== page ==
rector until June, 1925. views of Rheims, Verdun, and many disarmament conference to ascertain
Dr. Ashby holds a membership in I other scenes of the late war, as well Italy's attitude on the question of
the German Archaeological Institute, as of many views along the southern
and the Academis Ponteficia di Storia and northern coasts. Monaco, the world peace.
Patria. He has conducted excavations Berri, and the port of Marseilles were Senator Robinson asserted that Mus-
on the island of Malta and at several followed by pictures of Brittany anvd I1solini is formingconibination s that
Roman sites in England. Nolrmandy. Iiere were also many threaten the peace of Europe and both
As the subject of the first lecture, slides of colorful sunsets and pictur- he and Senator Reed averted to the
which will be delivered at 4:15 o'clock esque landscapes scattered through- premier's speech of yesterday at the
Friday, Dr. +Ashby has chosen "The out the program. se-'nth anniversary of the birth ^f
Aqueducts of Ancient Rome"; and for The second and third numbers in fascism in which he urged Italians to
the second, to be delivered at 11 the series will be presented tonight be ready when the "wheel of destiny"
o'clock Saturday, "Roman Roads, the and tomorrow night at 8 o'clock in turned.
Arteries of the Empire." Both lec- Hill auditorium. Tonight's lecture has Adverting to the appeal last week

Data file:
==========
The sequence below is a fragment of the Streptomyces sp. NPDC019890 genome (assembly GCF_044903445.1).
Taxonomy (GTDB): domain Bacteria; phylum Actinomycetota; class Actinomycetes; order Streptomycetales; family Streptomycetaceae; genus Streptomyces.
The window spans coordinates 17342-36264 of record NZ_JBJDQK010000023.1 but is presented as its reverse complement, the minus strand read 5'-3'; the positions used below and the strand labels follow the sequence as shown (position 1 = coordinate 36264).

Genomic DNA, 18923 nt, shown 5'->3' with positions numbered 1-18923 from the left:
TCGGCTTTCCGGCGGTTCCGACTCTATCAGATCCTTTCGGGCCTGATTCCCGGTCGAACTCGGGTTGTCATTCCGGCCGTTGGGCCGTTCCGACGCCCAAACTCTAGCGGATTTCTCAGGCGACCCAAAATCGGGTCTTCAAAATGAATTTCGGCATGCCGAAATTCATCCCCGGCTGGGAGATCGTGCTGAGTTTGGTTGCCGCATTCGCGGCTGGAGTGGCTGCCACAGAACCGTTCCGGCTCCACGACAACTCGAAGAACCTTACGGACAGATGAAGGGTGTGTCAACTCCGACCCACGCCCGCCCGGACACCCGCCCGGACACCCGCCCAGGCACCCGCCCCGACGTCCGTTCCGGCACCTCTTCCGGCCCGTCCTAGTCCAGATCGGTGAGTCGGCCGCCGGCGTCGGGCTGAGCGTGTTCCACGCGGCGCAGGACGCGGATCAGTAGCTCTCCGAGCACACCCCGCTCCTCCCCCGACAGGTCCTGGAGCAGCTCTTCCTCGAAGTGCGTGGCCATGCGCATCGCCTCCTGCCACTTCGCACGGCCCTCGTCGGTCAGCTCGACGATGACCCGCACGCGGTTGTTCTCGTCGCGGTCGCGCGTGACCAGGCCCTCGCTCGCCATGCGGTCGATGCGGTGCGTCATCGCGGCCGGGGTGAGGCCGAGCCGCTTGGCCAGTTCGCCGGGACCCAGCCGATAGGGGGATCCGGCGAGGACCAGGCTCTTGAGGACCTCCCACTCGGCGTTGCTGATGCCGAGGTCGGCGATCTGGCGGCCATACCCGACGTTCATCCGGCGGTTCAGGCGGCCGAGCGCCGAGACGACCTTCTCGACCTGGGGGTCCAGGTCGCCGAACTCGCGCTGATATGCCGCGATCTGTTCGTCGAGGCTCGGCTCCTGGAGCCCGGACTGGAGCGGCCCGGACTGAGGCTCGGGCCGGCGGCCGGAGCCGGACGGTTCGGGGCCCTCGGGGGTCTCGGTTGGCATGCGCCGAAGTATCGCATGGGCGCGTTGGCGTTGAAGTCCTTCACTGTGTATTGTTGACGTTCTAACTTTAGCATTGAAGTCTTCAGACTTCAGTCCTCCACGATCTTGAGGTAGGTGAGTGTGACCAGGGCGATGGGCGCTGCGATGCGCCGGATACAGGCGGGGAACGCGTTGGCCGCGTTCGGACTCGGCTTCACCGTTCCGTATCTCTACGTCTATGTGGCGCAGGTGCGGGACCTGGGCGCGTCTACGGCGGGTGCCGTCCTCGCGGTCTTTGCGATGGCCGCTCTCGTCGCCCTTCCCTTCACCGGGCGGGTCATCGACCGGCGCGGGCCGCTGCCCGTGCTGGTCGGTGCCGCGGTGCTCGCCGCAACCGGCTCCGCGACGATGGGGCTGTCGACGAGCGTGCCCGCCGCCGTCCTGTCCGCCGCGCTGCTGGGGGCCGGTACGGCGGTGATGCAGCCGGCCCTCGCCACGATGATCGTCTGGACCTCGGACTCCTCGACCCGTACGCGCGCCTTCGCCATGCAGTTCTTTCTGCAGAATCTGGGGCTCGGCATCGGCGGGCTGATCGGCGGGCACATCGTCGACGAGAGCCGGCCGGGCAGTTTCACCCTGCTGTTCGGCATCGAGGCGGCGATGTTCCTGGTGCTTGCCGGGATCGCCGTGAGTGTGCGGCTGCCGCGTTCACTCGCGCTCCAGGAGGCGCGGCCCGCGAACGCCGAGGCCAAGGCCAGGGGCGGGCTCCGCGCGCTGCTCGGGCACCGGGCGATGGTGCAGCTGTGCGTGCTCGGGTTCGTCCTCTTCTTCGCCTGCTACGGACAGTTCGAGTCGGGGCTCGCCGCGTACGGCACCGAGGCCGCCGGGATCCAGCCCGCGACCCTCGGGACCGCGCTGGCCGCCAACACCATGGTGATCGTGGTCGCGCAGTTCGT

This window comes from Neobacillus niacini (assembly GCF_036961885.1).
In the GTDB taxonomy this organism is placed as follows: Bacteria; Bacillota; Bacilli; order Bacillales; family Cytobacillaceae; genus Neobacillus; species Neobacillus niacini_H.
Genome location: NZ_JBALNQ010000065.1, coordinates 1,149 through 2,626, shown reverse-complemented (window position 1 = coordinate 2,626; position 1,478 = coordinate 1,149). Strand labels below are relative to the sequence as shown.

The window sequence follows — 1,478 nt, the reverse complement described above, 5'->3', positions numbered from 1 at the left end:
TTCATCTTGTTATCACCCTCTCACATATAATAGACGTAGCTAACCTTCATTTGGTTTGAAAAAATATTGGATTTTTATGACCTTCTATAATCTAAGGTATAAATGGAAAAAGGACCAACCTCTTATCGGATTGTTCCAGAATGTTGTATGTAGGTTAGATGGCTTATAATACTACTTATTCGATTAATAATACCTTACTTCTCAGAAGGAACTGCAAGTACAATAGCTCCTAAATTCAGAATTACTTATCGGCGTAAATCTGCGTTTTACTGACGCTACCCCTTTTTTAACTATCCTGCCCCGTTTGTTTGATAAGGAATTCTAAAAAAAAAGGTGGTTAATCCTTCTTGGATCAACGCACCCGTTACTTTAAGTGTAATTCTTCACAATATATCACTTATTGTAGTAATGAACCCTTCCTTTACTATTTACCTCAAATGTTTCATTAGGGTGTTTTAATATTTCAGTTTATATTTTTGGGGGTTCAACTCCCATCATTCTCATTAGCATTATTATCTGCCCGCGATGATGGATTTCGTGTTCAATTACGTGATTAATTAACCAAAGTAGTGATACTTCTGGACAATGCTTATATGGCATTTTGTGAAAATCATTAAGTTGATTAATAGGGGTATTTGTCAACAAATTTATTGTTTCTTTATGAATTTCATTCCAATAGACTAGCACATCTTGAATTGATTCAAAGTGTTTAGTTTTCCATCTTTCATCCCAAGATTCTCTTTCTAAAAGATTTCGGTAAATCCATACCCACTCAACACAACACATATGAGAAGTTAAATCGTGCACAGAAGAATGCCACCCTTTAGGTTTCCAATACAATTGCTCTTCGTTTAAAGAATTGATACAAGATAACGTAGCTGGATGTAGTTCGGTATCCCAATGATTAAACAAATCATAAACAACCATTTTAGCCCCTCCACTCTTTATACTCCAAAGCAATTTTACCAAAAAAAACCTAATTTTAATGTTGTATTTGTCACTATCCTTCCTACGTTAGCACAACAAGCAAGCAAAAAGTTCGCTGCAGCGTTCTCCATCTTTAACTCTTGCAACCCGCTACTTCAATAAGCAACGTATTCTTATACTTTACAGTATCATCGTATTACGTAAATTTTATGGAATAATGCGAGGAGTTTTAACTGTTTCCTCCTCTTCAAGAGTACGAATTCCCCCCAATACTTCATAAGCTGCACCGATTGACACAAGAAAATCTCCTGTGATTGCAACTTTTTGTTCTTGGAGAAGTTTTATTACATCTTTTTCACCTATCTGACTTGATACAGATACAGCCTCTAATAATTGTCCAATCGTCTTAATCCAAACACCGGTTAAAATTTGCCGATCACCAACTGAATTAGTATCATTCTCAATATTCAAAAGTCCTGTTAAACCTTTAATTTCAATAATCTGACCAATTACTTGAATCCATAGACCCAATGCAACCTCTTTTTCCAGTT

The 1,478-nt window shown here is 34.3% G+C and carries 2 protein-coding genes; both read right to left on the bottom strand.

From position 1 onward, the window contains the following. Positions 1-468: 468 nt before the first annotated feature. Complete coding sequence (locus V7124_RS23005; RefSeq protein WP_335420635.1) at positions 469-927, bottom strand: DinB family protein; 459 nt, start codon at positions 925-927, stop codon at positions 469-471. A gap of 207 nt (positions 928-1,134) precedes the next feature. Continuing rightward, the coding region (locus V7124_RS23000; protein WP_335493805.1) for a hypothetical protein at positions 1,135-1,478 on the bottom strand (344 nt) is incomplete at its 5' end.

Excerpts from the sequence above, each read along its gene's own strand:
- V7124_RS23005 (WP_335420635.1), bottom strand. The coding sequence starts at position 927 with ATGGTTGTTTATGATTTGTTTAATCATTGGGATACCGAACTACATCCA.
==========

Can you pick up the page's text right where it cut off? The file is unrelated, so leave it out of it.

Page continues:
tunes will be delivered in room 2003 been divided into two parts, the first I of Senator Smoot riot to make the dent
Angell hall, and will be illustrated dealing with "Marvels of Artistic settlement "a football of partisan poli-
with lantern slides made from recent Spain" and the second being entitled tics," Senator Robinson said the Re-
p. "isions of Africa." publican party war debt platform
plank was an invitation to political
"Great Catherine" Itinerary D r support in 1924 on the basis of the
J C ryIn r r D rnBritish debt settlement. Then the Re-
Spring Vacation Is Now Complete publicans supporting the Italian set-
tlement were charged with violating
""- the platform pledge in granting to

Senator Smoot
Who yesterday deianded investiga-
tion of the Italian war debt.
Untoward Events
Reveal 'Weakness
Of Briand Cabinet
(By Associated Press)
PARIS, March 29.--lntoward events
today again cast their shadow over
the Briand government on the eve of
the crisis in the discussion of financial
restoration for France, the seventh
such crisis since Etienne Clementel
abandoned the finance ministry one
year ago.
The government was defeated in the
chamber today on the question of
credits for nilitary operations in
Syria, and the franc again sagged to a
new low level, because of the impres-
sion created by the communists' sue-
c ss in yesterday's Special election.
The cabinet did iot pose a question
of confidence on the request for the
Syrian credit, so the defeat did not
involve the fate of the Briand gov-
eminent. It wa,; regarded, however,j
as a significant revelation of the gov-
ernment's weakness on the eve of an-j
other struggle to ob tain parliamentary
sanction for new taxes.
WASHINGTON.-The Chilean gov-
ernment has declined to concur in the
suggestion of Sec. Frank B. Kellogg
that the plebiscite to settle the Tacna-
Arica dispute be suspended during the
proposed conference of representa-
tives of the two countries in Washing-

was put up to Congress for approval
Passes Measure Which Will Place today in a bill introduced by Repre-
3tost Of Proldbition Officers
Undt r Of Pro icon Ofces sentative Mills, Republican, of New
Under Civil Service Rules York.
The program provides for a com-
TEXAN OPPOSES ACTION plete settlement of all war claims
- between Germany and the United
(By Associated Press) States, including the return of pro-
WASHINGTON, March 29.-Out of perty of German nationals held by